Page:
Sonically and lyrically, this is one of those soothing tracks that you’ll need to play when things get rough. It’s definitely one of those “don’t be so hard on yourself” songs that’s made that much better by the instrumentation. Featuring trumpets, guitars and piano keys, “You Do You” speaks on those overwhelming feelings we often go through–and why we need to remain grounded even when the ground feels like it’ll crumple beneath us. I also like the DIY/home video vibe of the visuals (below). This will appear on the group’s Blue into Gold album, which is due out June 3rd.

Kid Travis – “By The Way”

I like the summertime vibes on this song. I also like that the song’s a bit different than what I’ve come to expect from Travis. It reminds me of a mix of Post Malone’s production and The Weeknd’s vocals. Plus, I like to be shut up by a beautiful woman’s kiss too, so I like the energy on this one.

Tucker Nichol – “This is Why”

A tongue-in-cheek take on gaslighting and manipulative strategies, “This is Why” is a heavy song. However, the way it’s presented is fresh and real while still being listenable. You want to turn the tables and say “screw this manipulative a-hole” and keep it moving. I just like the vocals and the lyrics on this one as well, because I’ve been in situations where I’ve been gaslit. It’s not fun–at all–and I wouldn’t wish that crap on anyone. If you’re in a situation like that, know you’re not alone and that you do have the ability to flip the script.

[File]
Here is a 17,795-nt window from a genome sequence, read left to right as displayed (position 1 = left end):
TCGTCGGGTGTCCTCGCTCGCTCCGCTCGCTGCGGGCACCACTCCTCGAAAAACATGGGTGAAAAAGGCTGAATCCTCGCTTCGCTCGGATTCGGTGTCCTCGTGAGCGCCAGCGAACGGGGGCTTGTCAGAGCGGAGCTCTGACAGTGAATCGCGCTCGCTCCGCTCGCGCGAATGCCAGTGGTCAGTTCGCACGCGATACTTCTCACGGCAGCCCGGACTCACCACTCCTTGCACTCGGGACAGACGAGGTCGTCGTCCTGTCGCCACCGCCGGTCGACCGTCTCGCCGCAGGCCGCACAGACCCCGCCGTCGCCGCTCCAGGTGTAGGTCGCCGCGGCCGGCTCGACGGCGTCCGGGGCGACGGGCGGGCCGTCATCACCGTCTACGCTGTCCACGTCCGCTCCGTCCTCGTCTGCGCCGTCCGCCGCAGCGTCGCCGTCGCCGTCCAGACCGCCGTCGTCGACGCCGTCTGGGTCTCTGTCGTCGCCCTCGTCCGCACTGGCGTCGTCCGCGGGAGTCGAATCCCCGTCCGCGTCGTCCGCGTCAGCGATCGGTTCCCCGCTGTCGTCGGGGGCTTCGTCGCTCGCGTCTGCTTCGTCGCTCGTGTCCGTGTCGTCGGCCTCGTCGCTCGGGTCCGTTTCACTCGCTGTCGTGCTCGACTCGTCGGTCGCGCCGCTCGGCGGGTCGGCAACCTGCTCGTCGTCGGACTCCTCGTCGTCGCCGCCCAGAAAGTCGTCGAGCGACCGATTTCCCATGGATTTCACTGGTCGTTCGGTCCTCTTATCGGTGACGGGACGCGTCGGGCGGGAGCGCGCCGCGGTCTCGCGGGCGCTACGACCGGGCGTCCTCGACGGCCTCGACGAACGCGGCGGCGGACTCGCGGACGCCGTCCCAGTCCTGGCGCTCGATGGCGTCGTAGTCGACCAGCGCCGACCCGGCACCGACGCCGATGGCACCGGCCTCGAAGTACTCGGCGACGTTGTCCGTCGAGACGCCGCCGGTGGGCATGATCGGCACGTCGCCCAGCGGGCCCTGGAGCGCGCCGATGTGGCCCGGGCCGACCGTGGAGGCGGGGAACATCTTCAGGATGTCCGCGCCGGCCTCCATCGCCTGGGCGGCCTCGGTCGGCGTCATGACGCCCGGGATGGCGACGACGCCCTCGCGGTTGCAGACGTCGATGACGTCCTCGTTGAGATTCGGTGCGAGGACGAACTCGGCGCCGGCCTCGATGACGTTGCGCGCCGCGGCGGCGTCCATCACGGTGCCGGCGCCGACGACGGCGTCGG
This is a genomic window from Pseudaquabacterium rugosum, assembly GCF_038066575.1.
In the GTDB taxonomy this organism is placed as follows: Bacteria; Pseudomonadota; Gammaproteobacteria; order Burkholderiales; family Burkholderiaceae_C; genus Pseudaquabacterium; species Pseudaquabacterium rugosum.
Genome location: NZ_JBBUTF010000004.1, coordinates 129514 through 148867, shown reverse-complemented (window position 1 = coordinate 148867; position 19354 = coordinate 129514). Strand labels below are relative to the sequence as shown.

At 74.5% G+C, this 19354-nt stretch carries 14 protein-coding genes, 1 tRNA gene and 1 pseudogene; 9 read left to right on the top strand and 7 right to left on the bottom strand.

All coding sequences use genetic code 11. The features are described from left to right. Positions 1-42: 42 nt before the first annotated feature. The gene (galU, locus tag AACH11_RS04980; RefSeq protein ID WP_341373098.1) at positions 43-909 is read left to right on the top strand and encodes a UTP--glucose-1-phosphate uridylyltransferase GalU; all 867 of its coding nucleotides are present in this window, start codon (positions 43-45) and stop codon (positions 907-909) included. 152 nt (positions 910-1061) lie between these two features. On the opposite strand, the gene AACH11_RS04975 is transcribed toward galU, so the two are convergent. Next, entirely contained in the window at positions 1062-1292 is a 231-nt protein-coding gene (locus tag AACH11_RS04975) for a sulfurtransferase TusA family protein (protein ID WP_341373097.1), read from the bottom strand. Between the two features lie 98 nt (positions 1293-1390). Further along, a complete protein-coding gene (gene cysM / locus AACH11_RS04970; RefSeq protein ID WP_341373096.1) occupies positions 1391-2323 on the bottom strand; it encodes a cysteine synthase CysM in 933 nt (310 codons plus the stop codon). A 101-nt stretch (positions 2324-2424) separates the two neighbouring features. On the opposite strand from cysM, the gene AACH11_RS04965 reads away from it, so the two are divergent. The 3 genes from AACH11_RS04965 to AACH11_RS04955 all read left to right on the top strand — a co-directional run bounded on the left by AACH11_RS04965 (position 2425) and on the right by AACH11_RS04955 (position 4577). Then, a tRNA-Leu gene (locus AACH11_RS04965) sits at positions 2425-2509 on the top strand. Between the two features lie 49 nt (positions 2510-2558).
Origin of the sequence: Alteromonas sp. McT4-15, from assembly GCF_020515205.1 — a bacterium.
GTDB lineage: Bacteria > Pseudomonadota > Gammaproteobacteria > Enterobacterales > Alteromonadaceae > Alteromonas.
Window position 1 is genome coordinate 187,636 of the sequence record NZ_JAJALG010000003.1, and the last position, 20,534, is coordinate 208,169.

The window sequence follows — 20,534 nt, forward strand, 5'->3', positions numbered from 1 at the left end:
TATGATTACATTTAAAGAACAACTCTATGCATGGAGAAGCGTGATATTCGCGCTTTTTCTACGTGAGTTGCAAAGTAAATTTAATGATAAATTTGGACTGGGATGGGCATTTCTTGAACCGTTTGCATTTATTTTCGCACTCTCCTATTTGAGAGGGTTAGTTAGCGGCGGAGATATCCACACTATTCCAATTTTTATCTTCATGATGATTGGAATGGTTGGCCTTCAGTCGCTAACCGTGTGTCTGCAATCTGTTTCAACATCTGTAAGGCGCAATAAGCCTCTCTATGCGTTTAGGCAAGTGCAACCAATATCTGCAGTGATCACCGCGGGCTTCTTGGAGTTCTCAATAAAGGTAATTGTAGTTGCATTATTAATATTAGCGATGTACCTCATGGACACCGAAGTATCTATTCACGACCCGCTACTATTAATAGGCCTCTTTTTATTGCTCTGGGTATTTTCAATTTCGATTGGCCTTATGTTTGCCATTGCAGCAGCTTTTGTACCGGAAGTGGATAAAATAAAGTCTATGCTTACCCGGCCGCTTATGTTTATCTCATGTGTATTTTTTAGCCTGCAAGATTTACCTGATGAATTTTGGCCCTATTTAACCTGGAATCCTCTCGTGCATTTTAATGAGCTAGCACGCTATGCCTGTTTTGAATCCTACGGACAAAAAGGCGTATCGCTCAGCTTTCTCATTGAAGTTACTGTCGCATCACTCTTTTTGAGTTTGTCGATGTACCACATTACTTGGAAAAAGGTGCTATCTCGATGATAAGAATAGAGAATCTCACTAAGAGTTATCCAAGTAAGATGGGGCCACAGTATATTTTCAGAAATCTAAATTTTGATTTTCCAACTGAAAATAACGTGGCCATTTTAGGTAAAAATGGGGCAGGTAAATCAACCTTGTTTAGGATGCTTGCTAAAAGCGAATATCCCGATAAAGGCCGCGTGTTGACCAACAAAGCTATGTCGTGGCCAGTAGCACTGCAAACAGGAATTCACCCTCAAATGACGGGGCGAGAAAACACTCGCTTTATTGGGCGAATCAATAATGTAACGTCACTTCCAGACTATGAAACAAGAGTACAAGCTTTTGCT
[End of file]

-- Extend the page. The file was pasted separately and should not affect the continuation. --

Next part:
Prof and Kevin Gates – “Devils Gate”

I like the Tech N9ne sort of vibe on this one. It’s a banger, for sure, but also showcases Gates in a way that I usually am not aware of him doing that often. It’s like a mix between Run the Jewels and Future (in other words, the collaboration is like a debaucherous hip-hop duo which blends two distinct styles together in a way that just works). It’s a helluva track, one that’s as bombastic as it is lyrical.

Ty Robinson – “Thinking About You”

A mood-setter down to the production, “Thinking About You” is bedroom music, plain and simple. I like that it doesn’t waste time setting a mood. Instead, it just dives in (no Trey Songz) and lets you know what time it is. It’s chill, but also very sexy.

Lo Artiz – “11:11”

A song that was written while Lo Artiz battled a depressive episode, this is one of those powerful songs that exists solely to make sure that you know you’re not along. It’s meant to save someone in the same way that writing it saved Artiz. Vocally, it reminds me of a mix of Lauryn Hill and mid-2000s neo-soul with a bit of a gospel vibe as well. To those who are going through it right now, know that you are appreciated and loved and you’re going to make it through your situation and become better because of it.